# Approximating inverse of unstable difference of Gaussians filter

I am trying to invert a difference of Gaussians (DoG) filter. The inverse is not stable and so I am trying to find an approximation applied to a specific input. The DoG filter increases contrast at edges, and I'm trying to find an inverse that decreases contrast at the edges.

The approximate inverse is not immediately clear and my attempts have gotten me close but not quite there.

All code is available in this Google Colab notebook.

## Input

My input is a 1D series of ascending steps. It's created as such:

luminances = np.repeat(np.linspace(0, 1, 5), 100)


And looks like this:

## DoG Filter

My DoG filter is made with the following code:

filter_len = 81
excitatory_gaussian = scipy.signal.gaussian(filter_len, 1.4)
inhibitory_gaussian = scipy.signal.gaussian(filter_len, 16) * -0.043
filter = excitatory_gaussian + inhibitory_gaussian
filter /= sum(filter)
plt.plot(filter)


It looks like this:

## Convolution

When I convolve my input with the DoG filter, I see higher contrast at the edges, as expected:

I can create the same output with either convolve or lfilter:

deconvolved_luminances = signal.convolve(luminances, filter)
deconvolved_luminances = signal.lfilter(filter, [1], luminances)


## Inverting Attempts

I want to find the inverse of the DoG filter such that, when convolving this input with the inverted filter, the output is ascending steps with decreased contrast at the edges and can be convolved with my original DoG filter to output an approximate of the original input.

### signal.deconvolve

Seemingly because the inverse of the DoG filter isn't stable, using signal.deconvolve results in a bad output.

deconvolved_luminances, remainder = scipy.signal.deconvolve(luminances, filter)


As expected, the output is the same when using lfilter instead of deconvolve:

deconvolved_luminances = scipy.signal.lfilter([1], filter, luminances)


### Inverting half of filter

It appears that the right half of the filter is stable. If I take this right half (half_filter_r = filter[len(filter)//2:]) and deconvolve it with my signal (s_deconvolved_r = signal.lfilter([1], half_filter_r, s), I get a sensical output, which looks like this:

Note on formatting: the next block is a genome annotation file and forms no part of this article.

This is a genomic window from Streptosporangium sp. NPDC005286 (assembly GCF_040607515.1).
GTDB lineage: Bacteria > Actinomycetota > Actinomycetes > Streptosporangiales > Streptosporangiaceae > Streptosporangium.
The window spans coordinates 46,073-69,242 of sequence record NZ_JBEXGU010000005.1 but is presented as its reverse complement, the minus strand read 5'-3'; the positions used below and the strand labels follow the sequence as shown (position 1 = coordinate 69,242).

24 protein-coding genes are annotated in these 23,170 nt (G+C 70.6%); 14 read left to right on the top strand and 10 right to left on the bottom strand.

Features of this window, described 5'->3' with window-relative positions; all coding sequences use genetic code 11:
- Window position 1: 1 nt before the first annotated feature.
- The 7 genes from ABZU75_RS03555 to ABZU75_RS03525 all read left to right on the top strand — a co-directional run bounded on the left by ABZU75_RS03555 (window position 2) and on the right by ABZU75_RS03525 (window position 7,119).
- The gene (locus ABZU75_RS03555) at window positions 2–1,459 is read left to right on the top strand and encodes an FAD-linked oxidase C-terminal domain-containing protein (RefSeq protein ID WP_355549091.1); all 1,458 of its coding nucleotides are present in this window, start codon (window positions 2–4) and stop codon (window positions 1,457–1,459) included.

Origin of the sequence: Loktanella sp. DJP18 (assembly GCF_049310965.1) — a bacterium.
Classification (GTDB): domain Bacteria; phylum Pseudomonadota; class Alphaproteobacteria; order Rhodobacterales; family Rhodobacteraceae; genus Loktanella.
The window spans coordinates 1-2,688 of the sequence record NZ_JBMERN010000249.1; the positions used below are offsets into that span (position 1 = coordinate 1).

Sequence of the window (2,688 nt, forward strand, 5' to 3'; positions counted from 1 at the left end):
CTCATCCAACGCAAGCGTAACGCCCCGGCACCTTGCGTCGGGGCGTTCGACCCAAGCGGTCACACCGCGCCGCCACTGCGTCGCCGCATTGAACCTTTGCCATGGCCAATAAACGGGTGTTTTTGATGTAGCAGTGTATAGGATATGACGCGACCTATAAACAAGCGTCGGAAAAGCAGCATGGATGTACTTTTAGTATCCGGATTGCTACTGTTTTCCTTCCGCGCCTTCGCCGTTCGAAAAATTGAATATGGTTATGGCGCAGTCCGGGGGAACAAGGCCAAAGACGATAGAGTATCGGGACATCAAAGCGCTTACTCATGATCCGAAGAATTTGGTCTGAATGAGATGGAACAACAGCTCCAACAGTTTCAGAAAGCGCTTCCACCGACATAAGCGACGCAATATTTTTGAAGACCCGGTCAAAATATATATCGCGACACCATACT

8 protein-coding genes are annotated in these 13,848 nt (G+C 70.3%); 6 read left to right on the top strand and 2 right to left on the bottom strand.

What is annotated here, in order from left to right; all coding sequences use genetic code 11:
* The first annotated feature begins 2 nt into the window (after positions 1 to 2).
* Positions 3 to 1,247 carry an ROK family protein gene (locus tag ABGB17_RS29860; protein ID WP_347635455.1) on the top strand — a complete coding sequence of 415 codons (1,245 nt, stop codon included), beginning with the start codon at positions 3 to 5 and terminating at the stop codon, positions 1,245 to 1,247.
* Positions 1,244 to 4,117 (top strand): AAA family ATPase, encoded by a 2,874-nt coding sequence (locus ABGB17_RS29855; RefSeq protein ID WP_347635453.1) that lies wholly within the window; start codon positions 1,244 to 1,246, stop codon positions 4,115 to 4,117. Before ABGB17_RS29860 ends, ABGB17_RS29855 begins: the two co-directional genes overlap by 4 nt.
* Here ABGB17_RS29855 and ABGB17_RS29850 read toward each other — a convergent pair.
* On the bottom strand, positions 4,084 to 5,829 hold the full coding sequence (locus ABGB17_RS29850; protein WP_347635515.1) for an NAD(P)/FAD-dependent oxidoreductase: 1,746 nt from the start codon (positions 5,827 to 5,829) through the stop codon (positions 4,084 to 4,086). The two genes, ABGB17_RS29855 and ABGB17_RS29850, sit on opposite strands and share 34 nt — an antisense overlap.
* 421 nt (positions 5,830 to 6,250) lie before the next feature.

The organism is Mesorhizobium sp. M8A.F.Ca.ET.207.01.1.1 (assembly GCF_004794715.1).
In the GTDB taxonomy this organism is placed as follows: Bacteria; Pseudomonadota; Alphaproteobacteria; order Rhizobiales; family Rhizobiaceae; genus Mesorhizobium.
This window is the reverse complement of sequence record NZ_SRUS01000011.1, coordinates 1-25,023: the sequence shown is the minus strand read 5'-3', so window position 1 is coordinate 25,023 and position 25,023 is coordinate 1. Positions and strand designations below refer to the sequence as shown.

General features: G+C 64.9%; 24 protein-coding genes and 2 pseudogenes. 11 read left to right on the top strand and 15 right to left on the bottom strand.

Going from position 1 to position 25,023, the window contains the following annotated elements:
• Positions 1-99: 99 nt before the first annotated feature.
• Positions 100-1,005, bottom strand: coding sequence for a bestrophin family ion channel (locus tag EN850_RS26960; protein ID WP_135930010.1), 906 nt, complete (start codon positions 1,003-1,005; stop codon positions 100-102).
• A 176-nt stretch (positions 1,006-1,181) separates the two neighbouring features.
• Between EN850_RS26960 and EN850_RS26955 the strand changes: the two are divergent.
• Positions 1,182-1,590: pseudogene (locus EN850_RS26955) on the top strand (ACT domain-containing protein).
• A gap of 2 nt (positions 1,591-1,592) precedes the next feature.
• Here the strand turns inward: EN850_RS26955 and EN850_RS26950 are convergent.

Taking the left half of the filter (half_filter_l = filter[:len(filter)//2 + 1]) and doing the same, however, produces an output that suggests the left half of the filter is unstable:

I can assume the appropriate output of the left half is simply the inverse of the right half's output (s_deconvolved_l = max(s_deconvolved_r) - s_deconvolved_r[::-1]) and can add this supposed left half output together with the actual right half output (s_deconvolved_r + s_deconvolved_l) and I end up with something that looks correct:

However, assuming the left half's output based on the right half seems suspicious and seems that there should be a better way. Why would the left half be unstable while the right half is stable? Also, when I convolve my filter with the above output, I get a result that looks similar to the original filter but not quite right (hit my limit on images I'm allowed to post, but it's in the colab notebook).

Thanks for any help!

If you have a filter $$\sum a_n z^n$$, the deconvolution filter $$1/ \sum a_n z^n$$ attempts to cancel the earliest sample of the input by adding a scaled version of the filter, then proceed to the next sample (like a gaussian elimination process).

If the first sample in the filter is small, the gain applied to the filter must be large, and that will cause the subsequent samples to become even higher.

Yes, the original filter has roots outside the unit circle:

so when it's used inverted it will be unstable.

One approach might be to form the minimum phase equivalent:

minphase_filter = signal.minimum_phase(filter)


that will guarantee roots inside the unit circle.

The resulting impulse response is:

this yields the filtered signal:

and this allows s to be deconvolved stably:

This is a tricky problem. Roughly speaking, the root cause here is the original filter "destroys" information which cannot be recovered, so you have to make some trade offs

The best way to design the inverse is to formulate the inversion as a least square error problem where the error criteria is used to dial in the trade offs for your specific application.

Let's say your transfer function is $$H(z)$$. Let's say we want to design "sort of inverse" filter, $$G(z)$$. So ideally we would have

$$H(z) \cdot G(z) = 1$$ or $$G(z) = \frac{1}{H(z)}$$

However that only works if $$H(z)$$ is reasonably well behaved, which yours isn't. I n particular it's not minimum phase and it has "dense comb" at high frequencies which if inverted, will result in narrow band peaks with gains exceeding 100 dB.

You can try estimating the frequency range over which you think you can reasonable invert the filter. This is a function of your filter and also the expected noise floor (physical or numerical) and then define a target function $$T(z)$$ . A good choice of $$T(z)$$ might be a low pass filter with a cutoff similar to your original filter and it should also include enough bulk delay to allow the inverse to be causal. I would probably start with twice the filter length. Then you can solve for $$G(z)$$ by minimizing

$$|G(z) \cdot H(z) - T(z)|^2 = min$$

That's pretty straight forward for an FIR filter but difficult for an IIR, which requires some intelligent search algorithm.

You may also have to throw in some weighting function and potential some non-linear constraints for maximum coefficients value and/or gain.

I would start with an FIR and start fiddling with the target function, weights, constrains, filter length, bulk delay and see if that's "good enough" for what you to do.